Thermal vs. Synchrotron Radiation

The emission from ordinary galaxies is dominated by thermal radiation from stars and dust. Active galaxies are dominated by
non-thermal processes like synchrotron radiation and thermal processes characterized by exceedingly high temperatures not found in
stars (i.e. large energies). Below we outline some of the character of each.


Thermal Emission

In normal galaxies, the temperatures found usually vary from about 10 K for the coldest dust and gas in the interstellar medium to
several thousand kelvin for stellar photospheres. Stars generally fall in the range between 3000 and 30000 K (the sun has a surface
temperature near 6000 K), and so they emit most of their energy near the visual wavelength region. The type of radiation emitted by
stars is called Planck radiation, or sometimes black body radiation. Max Planck first explained such radiation from a theoretical
basis in 1900. He found that the distribution of energy with wavelength of such an object depends on temperature alone, and not on
composition, size, phase or other properties. This is why Planck emission is referred to as a type of thermal emission (there are
others as well). Of course, black body emitters are an idealization, and stars are really just very good
approximations to them. Nonetheless, the Planck radiation law predicts extremely well that the hottest stars will have their peak
emission in the UV while the emission of the coolest stars will peak in the near to mid-IR. Example spectra for Planck emitters are
given below (at right) for three temperatures: 3000K, 6000K and 30,000K.

The Wien displacement law describes the relationship between the temperature of a Planck emitter and the wavelength of the peak
of the Planck curve describing its spectrum. The table below lists the peak wavelength of the Planck emission for four temperatures,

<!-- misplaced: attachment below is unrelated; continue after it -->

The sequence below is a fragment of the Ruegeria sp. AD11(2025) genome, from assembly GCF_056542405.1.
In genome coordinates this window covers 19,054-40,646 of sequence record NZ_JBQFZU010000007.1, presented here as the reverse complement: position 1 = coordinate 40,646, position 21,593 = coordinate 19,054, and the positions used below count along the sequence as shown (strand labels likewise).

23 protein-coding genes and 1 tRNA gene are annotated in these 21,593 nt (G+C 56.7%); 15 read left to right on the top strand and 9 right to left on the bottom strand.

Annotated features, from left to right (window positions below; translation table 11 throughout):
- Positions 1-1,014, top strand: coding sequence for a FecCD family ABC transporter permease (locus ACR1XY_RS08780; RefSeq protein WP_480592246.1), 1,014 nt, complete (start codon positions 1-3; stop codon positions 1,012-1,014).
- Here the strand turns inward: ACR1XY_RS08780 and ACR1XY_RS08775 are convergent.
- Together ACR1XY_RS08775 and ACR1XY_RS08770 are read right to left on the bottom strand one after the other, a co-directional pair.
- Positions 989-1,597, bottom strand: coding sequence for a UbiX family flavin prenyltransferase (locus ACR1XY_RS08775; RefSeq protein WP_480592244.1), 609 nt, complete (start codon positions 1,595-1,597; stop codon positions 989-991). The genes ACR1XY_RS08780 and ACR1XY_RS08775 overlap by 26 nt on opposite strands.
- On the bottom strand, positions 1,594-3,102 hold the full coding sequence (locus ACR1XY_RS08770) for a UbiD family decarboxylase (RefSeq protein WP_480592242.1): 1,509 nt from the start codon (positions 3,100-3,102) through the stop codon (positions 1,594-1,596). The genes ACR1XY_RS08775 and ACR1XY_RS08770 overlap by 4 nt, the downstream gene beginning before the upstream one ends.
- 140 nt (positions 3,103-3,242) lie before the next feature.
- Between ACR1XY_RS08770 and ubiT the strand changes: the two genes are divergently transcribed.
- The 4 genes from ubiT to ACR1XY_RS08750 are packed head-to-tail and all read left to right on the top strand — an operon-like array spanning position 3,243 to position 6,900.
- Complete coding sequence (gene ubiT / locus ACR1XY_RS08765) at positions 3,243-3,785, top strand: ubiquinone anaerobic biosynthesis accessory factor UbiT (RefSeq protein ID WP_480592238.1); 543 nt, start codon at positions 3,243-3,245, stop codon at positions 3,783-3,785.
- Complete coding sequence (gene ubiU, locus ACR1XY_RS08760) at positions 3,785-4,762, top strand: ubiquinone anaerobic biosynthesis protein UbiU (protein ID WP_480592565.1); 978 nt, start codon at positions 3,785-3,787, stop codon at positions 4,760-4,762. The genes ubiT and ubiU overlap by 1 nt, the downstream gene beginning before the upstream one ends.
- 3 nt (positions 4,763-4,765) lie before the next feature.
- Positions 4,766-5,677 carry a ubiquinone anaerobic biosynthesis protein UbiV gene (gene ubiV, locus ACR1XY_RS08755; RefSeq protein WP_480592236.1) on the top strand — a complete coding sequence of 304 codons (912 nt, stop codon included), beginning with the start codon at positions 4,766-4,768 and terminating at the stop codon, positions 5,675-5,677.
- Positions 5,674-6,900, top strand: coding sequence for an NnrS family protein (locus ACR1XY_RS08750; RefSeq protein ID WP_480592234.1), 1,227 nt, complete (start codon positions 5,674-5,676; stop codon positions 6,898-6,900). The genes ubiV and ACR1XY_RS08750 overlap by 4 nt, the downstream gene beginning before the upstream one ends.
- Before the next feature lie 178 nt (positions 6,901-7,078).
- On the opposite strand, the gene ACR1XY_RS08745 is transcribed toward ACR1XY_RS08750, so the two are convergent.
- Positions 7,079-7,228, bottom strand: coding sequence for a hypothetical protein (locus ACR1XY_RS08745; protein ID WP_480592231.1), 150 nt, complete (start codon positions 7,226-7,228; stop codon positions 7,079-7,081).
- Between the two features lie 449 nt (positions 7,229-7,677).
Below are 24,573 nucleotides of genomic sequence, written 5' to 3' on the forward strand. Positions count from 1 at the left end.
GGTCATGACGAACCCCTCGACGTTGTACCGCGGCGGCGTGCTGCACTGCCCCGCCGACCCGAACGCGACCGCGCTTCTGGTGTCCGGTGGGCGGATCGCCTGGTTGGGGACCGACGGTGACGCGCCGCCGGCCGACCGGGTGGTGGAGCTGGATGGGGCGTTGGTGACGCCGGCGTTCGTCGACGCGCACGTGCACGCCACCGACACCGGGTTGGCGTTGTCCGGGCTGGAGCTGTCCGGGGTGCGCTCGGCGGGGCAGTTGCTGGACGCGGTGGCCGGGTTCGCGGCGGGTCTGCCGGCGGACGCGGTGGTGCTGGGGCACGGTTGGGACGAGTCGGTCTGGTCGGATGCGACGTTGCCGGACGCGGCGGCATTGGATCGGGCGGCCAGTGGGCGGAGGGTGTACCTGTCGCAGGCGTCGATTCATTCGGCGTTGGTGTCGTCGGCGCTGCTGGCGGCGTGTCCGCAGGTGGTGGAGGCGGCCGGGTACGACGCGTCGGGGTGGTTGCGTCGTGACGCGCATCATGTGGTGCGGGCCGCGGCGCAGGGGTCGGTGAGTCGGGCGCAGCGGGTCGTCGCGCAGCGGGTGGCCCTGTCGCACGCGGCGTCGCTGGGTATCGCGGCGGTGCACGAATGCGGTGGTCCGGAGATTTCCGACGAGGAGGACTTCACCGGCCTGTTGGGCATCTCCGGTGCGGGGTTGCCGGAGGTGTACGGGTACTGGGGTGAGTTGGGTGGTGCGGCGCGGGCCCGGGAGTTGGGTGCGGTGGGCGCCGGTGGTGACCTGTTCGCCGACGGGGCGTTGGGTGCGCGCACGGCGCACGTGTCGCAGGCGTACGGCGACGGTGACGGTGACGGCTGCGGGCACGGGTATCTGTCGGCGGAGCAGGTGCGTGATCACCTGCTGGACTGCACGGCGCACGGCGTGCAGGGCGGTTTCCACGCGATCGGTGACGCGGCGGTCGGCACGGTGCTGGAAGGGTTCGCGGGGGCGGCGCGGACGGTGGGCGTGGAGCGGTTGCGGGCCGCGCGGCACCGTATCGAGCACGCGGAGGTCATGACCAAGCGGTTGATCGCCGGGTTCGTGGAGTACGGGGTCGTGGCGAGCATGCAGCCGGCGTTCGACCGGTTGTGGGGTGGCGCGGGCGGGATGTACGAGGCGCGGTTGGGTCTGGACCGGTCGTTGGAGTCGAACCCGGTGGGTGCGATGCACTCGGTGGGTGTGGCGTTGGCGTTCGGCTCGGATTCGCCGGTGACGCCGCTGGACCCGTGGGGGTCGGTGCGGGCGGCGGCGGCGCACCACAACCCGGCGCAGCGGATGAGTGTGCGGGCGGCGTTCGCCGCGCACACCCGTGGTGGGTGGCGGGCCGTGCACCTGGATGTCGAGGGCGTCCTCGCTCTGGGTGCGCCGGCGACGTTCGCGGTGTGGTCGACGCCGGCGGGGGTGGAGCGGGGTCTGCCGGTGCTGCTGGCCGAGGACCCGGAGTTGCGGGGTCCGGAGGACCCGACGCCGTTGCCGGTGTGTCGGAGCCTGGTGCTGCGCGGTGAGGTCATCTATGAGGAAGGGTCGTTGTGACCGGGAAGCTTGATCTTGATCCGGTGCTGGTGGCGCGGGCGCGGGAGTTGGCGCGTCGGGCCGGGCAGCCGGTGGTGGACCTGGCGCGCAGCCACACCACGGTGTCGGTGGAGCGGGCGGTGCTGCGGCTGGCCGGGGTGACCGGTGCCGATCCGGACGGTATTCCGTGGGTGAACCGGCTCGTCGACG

corresponding to the Planck curves in the figure to the right. Note that the curve for 100K falls outside the boundaries of the plot
and so cannot be seen.

max (in microns) = 2898 / T

Here T is the temperature in kelvin.

T (K)

lambda max (microns)








Planck Curves

At wavelengths longer than the peak the radiation emitted decreases slowly with increasing wavelength. (At wavelengths shorter
than the peak there is a rapid decrease.) At radio wavelengths (or frequencies) we are observing on the long wavelength tail of
the energy distribution for ordinary stellar and galactic sources. Thus, in the radio region, ordinary astronomical sources which
are thermal emitters are brighter at higher frequencies (shorter wavelengths).


Synchrotron Emission

Synchrotron radiation is produced when energetic charged particles (electrons in this context) move through a region of space
containing a magnetic field. The motions of the particles are deflected by the magnetic field, causing them to gyrate around the
magnetic field in a plane perpendicular to the direction of the field lines. Since accelerating charged particles causes them to
radiate (according to the Larmor radiation formula), these particles will radiate as they gyrate around the magnetic field. When the